Something funny happened on Tuesday night in California – in truth, what afflicts network television most every night: Viewers struggled to find a compelling story.
California Republicans know the drill: The polls close at 8 p.m.; statewide races are called at 8:01; GOP honor bars are dishonored commencing at 8:02.
Tuesday night was no different. Democrats ran the table in statewide elections. Special interests proved brutally effective at killing ballot measures (Propositions 45, 46 and 48) and high-profile candidacies (Marshall Tuck, the outsider candidate for superintendent of public instruction). Same old, same old.
Digital Access for only $0.99
For the most comprehensive local coverage, subscribe today.
Unfortunately, we’ve become accustomed to such power plays. But far more disturbing is the thought of California losing its luster as a land of curiosity and imagination.
When Brittany Maynard left the Golden State earlier this year to end her life, she left behind a California that last put death-with-dignity to a vote 22 years ago. In Oregon, she made use of a law that’s been on the books in that state for two decades.
In other states, on election night, voters approved laws that similarly prove to be a historic benchmark. Oregon and Alaska, for example, signed off on legalized recreational marijuana – an idea yanked from the California ballot earlier this year.
Other states departed from their ideological character. Alaska, Arkansas, Nebraska and South Dakota – all of which elected conservative Republican senators on Tuesday – also agreed to minimum-wage increases.
Colorado, America’s most schizophrenic blue-red state, flirted for the third time with a “personhood” amendment that would have afforded legal rights to unborn fetuses – not outright banning abortion, but giving anti-abortion activists another avenue for mounting a legal attack. Again, an idea that’s been talked about in California but never put to an actual test.
California did take some progressive strikes last week. Yes, Proposition 47 is a serious change in California prison policy. We’re also following Texas’ lead. Berkeley voters passed the nation’s first soda tax – a year after then-New York Mayor Michael Bloomberg sparked a national debate with his Sugary Drinks Portion Cap Rule (since struck down by the courts).
Ironically, this is not the California that’s paralleled Jerry Brown’s political career. From 1978’s Proposition 13 to 1990’s “Big Green” measure, Propositions 187 and 209 in the 1990s and most recently Propositions 8 and 23 (it would have overturned the state’s climate-change law), California has produced policy debates that not only galvanized the state’s electorate (in ways both good and bad) but captured the nation’s attention.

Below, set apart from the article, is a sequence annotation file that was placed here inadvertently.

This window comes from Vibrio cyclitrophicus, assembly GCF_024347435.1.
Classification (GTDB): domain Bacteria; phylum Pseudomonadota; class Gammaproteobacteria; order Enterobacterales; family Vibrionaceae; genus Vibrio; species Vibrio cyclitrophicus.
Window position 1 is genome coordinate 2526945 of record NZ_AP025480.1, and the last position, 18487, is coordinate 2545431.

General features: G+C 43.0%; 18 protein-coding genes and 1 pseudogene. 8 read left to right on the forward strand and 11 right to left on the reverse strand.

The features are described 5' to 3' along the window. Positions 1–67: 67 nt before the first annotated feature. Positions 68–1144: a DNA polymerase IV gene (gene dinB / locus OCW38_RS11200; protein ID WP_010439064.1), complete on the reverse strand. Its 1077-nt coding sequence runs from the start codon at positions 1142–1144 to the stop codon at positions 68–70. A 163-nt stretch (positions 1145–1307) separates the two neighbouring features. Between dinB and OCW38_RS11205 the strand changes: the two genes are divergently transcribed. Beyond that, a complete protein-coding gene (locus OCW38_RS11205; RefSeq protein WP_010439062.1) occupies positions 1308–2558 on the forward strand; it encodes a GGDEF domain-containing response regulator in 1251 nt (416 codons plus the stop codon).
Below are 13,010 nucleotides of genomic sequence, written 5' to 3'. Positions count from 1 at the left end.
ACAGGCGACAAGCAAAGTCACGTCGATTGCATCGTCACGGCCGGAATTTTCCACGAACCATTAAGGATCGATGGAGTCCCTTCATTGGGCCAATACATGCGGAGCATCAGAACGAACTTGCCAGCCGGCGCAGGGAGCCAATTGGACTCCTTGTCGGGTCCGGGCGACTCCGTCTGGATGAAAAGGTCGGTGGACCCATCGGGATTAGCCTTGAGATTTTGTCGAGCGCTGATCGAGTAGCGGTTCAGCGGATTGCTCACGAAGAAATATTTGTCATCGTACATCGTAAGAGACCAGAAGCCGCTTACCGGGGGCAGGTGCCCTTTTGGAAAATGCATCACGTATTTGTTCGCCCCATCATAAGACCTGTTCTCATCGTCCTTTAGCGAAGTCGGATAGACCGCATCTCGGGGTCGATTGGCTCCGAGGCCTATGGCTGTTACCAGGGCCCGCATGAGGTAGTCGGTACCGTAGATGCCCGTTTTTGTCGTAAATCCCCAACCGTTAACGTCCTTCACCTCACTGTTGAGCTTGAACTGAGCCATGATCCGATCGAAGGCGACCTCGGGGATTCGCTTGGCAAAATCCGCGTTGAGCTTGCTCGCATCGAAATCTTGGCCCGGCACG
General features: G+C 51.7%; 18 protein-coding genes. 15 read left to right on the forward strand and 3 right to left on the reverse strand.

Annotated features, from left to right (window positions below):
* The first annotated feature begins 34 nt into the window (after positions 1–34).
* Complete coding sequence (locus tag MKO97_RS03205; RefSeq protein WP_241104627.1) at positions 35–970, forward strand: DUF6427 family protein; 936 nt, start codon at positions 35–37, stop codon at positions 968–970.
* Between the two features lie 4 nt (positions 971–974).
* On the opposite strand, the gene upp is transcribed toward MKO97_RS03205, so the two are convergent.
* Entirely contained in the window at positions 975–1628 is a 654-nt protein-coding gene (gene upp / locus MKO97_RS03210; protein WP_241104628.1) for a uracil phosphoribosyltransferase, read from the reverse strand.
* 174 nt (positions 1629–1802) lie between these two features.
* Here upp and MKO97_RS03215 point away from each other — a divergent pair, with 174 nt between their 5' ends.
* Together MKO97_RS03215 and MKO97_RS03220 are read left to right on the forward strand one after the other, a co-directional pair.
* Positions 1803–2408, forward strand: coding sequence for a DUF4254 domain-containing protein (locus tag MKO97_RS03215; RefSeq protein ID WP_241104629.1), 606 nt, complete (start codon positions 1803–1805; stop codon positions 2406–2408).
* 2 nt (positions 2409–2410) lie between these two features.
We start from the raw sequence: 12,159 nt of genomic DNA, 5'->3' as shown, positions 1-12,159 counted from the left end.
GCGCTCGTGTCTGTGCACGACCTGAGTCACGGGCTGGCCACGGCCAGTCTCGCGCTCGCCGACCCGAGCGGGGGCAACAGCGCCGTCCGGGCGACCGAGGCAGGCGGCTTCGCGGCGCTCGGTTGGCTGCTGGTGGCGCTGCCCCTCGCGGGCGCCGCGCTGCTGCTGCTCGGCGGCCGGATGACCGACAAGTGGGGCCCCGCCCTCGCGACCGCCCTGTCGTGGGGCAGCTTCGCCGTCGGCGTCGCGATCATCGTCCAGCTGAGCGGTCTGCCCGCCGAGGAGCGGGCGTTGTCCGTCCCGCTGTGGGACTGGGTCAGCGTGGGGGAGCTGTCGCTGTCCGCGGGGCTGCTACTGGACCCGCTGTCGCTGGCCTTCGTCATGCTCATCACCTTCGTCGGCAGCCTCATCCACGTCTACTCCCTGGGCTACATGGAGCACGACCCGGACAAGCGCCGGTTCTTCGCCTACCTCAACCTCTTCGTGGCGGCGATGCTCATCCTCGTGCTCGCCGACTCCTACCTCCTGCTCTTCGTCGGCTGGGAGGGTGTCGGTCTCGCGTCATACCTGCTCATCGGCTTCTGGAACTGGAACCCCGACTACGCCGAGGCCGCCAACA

But not so in 2014.
Sadly, this may be the pattern for the remainder of Jerry Brown’s final go-round in Sacramento, as he insists on the persona of a stodgy minimalist. In this election, Brown didn’t spark a dialogue other than the housekeeping matters of Propositions 1 and 2. He also didn’t do much heavy lifting to bring Democratic legislators to Sacramento.
The key adjective missing here: “like-minded.” A Democratic Legislature with a supermajority would have had a pent-up appetite for expansive government and social engineering – not the fancy of a “paddle left, paddle right” governor. What better political existence for Brown: having enough legislative Democrats to pass a budget, but not so many as to complicate his life with overly ambitious notions?
The watered-down Democratic majority pretty much guarantees that Brown will have fewer political headaches. It also means that Californians are at the governor’s mercy in terms of anything bold or transformative coming out of Sacramento in the near future.
Now re-elected, Brown is free to dream and dare as he sees fit. He also has millions of unused campaign dollars in his war chest, just waiting to be spent on something big.
The ball’s in Brown’s court to think outside the box and put something on the ballot that turns the nation’s attention to California. He’s suggested as much in recent days, without going into detail.
No more lecturing us on doing more with less.
Give us something great and grand.
More or less.
Bill Whalen is a Hoover Institution research fellow and former speechwriter for Gov. Pete Wilson. Whalen can be reached at firstname.lastname@example.org.